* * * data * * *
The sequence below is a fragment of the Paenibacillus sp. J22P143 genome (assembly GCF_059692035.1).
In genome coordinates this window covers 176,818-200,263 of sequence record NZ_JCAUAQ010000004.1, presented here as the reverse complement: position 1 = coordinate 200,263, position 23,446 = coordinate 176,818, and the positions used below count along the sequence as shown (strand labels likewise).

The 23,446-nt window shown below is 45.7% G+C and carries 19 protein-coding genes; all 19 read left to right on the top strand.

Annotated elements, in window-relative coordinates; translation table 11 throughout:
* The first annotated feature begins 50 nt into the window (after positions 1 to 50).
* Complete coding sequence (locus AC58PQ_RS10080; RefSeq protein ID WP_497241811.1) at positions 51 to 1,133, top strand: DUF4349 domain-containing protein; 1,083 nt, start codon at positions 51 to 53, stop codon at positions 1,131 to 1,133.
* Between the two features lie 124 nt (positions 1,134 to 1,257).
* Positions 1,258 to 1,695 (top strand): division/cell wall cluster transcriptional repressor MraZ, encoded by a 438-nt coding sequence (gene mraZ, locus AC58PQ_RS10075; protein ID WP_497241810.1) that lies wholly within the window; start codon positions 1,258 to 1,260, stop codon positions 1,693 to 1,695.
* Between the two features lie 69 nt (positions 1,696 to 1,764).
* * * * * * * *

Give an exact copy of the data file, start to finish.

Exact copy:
The sequence below is a fragment of the Paenibacillus sp. J22P143 genome (assembly GCF_059692035.1).
In genome coordinates this window covers 176,818-200,263 of sequence record NZ_JCAUAQ010000004.1, presented here as the reverse complement: position 1 = coordinate 200,263, position 23,446 = coordinate 176,818, and the positions used below count along the sequence as shown (strand labels likewise).

The 23,446-nt window shown below is 45.7% G+C and carries 19 protein-coding genes; all 19 read left to right on the top strand.

Annotated elements, in window-relative coordinates; translation table 11 throughout:
* The first annotated feature begins 50 nt into the window (after positions 1 to 50).
* Complete coding sequence (locus AC58PQ_RS10080; RefSeq protein ID WP_497241811.1) at positions 51 to 1,133, top strand: DUF4349 domain-containing protein; 1,083 nt, start codon at positions 51 to 53, stop codon at positions 1,131 to 1,133.
* Between the two features lie 124 nt (positions 1,134 to 1,257).
* Positions 1,258 to 1,695 (top strand): division/cell wall cluster transcriptional repressor MraZ, encoded by a 438-nt coding sequence (gene mraZ, locus AC58PQ_RS10075; protein ID WP_497241810.1) that lies wholly within the window; start codon positions 1,258 to 1,260, stop codon positions 1,693 to 1,695.
* Between the two features lie 69 nt (positions 1,696 to 1,764).